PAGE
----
How Akobo is fighting malnutrition with demo farms
One beautiful Thursday morning, I awoke with an unsatiable urge to take a couple of snaps of a beautiful Kudura demo farm that I had seen the previous day.
As I was snapping moments frozen in time, I was thinking about who is going to be the first person to taste the proceeds of this lovely food growing in a well-taken-care of garden in Bilkey Payam, Akobo County, Jonglei State.
Akobo town is strategically located on the Bor River, which further north acts as a permanent boundary between South Sudan and neighbouring Ethiopia.
Akobo, whose primary inhabitants are nomadic, is thus one of the 11 counties that constitute Jonglei State. It is prone to drought, and life here can be unbearable when it rains; flooding is enshrined in the county’s DNA. These natural calamities have left the population on constant move, either in search of pasture and water for their livestock during dry seasons; or moving to higher ground whenever the rains come down from the ‘highlands’.#
But despite the tough climatic conditions in Akobo, a group of women here are changing the narrative by engaging in agricultural activities to fight and kick out hunger in Akobo.
A place where people heavily depend on fish and animal products for survival, farming activities along the banks of the river by these indefatigable and anginous women are helping the county fight malnutrition cases.
On the small piece of land here, the group plants diverse, nutritious foods, adequate to meet the needs of the local community.
According to the IPC report and the South Sudan HNO, the malnutrition cases have increased from 2.0 million to 2.2 million, with Jonglei having the highest number of malnutrition cases at 312,984 ( 78, 282 SAM and 234, 702 MAM).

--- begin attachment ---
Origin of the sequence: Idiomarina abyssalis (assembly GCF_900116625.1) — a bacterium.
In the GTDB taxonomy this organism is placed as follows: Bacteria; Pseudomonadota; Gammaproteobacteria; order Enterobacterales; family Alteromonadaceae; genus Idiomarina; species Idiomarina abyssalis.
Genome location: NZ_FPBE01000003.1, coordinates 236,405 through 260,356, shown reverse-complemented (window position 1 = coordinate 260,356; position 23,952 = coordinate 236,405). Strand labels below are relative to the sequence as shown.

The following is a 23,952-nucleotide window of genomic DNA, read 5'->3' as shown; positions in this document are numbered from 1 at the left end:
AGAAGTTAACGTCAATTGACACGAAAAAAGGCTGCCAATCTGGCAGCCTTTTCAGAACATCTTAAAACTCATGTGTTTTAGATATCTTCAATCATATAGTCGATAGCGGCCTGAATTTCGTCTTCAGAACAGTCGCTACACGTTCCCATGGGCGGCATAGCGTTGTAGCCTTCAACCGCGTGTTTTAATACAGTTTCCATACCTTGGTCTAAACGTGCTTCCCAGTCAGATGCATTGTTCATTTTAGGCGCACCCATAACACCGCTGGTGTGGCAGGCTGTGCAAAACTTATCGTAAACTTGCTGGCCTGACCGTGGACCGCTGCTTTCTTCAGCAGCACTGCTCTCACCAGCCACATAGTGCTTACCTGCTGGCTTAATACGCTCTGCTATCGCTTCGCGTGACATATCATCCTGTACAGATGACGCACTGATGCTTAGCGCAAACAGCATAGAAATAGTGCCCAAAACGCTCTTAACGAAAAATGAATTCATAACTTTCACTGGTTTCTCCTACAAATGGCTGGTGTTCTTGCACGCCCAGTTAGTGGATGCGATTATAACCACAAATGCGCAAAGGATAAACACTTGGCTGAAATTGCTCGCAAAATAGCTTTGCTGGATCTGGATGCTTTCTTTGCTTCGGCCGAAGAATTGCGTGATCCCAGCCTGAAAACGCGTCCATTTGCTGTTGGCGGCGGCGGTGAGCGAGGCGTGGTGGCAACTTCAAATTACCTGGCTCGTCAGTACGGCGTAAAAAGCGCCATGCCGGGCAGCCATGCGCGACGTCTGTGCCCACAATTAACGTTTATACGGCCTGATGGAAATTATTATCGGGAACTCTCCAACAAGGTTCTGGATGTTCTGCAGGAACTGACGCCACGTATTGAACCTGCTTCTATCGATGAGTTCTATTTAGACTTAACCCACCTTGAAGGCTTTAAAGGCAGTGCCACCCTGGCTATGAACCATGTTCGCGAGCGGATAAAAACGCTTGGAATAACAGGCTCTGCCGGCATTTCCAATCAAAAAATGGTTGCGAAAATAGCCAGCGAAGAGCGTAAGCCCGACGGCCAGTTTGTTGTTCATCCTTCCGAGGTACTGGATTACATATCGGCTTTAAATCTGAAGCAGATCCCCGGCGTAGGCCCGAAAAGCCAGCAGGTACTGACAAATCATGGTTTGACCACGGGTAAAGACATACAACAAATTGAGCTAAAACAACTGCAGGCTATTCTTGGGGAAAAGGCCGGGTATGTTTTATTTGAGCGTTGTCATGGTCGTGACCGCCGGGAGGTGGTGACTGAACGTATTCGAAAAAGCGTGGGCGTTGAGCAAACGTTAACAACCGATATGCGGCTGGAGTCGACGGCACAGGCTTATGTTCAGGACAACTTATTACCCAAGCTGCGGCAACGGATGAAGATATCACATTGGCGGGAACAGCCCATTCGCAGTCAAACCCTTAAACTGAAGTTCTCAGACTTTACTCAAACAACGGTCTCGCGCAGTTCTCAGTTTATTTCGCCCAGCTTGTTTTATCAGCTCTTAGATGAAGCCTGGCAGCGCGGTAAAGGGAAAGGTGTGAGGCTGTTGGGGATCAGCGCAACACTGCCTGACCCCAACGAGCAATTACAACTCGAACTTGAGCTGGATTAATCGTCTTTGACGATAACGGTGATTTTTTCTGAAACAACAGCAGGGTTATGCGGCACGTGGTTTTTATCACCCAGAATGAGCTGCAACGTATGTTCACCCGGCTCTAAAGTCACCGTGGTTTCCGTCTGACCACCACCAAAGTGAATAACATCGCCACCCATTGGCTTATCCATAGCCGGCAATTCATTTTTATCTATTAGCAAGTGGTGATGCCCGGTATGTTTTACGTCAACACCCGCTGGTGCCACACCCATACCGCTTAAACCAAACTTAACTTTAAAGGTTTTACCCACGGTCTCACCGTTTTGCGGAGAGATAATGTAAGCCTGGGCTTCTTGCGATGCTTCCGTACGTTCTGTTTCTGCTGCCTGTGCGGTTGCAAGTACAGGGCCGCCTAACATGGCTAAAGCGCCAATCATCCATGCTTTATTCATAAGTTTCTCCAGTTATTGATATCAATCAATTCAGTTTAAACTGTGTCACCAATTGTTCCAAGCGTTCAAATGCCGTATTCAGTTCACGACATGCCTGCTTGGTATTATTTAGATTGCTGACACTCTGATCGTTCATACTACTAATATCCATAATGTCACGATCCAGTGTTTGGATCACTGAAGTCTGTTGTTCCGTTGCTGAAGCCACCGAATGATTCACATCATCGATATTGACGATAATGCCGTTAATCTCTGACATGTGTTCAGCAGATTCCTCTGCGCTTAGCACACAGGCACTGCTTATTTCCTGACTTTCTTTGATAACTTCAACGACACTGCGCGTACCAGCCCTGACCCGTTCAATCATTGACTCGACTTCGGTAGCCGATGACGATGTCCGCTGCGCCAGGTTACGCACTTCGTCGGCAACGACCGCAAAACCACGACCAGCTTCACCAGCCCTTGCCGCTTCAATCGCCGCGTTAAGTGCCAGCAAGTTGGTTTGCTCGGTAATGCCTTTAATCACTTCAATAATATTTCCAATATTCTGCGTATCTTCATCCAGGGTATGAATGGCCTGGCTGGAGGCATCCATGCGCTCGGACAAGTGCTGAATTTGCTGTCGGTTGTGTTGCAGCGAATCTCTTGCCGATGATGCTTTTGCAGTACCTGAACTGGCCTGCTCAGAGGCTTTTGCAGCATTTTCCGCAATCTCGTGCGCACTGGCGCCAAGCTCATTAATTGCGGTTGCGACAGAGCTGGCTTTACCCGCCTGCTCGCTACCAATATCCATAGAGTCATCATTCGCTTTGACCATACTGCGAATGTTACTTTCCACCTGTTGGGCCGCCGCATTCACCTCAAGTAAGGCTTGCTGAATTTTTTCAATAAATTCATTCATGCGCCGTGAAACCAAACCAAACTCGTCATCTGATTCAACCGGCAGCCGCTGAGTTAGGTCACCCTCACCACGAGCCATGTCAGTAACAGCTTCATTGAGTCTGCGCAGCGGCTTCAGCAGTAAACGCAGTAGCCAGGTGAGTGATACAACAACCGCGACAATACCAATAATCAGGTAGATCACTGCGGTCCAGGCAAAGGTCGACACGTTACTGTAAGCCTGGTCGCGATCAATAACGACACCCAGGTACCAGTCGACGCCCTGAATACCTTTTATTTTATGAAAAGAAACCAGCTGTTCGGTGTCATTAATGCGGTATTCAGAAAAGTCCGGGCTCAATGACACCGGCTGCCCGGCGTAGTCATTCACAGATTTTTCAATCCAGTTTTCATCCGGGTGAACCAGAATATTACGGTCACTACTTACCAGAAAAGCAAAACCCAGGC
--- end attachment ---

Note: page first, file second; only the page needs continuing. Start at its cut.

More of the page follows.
However, factors such as children’s vulnerability continue to deteriorate. Between 2020 and 2023, child vulnerability increased from 4 to 4.9 million; food insecurity continued to rise from 6.6 million to 8.0 million; and lack of access to basic health services increased from 3.6 to 6.1 million, according to the report.
Additionally, the report adds, it is estimated that 61,000 people in Fangak, Canal/Pigi and Akobo as well as Pibor County in the Greater Pibor Administrative Area are in acute food insecurity.
Roader Nyathok, 29, used to fend for her six children by selling firewood in the market. The danger that came with the work, she says, was mind-wrecking; hence, when she heard that a local NGO was training women on how to maximise their land for better yields, Nyathok, who hails from Babel Boma in Bilkay Payam, said she never had a second thought about joining the other women– on the farm.
“I really wish never to go back to that kind of life,” Nyathok, remembers the difficult life of having to go to the bush to collect firewood, for sale, a journey that would sometimes take up to eight hours of footing.
Hers was a life of real struggle. Even after struggling for all those hours, she recalled the many incidents where her products would stay in the market for days without making any meaningful sales. That meant that back at home, her eight children slept on empty bellies.
“Life was very difficult for me; sometimes I would have swollen legs after walking for long kilometers in search of firewood,” she added as she fought back the tears of painful memories of her old life as a squaller.
She then went into a temporary, deafening silence. One could hear the pin drop if it weren’t for the chirping, melodious sound of the birds, keeping us company from a distance.
The farm pays off
When she finally composed herself, I realized that Nyathok’s voice had changed, perhaps due to the bad memories of pain and struggles that she went through before enlisting in the CIDO programme that supports agriculture but has the main aim of fighting malnutrition among children in Akobo.
“Of what significance is this demo farm to you?” I asked Nyathok through my translator. What followed was a big, infectious smile on her glowing face. That question brought life back to her face, just as her sweat on the farm brings life to the local population here.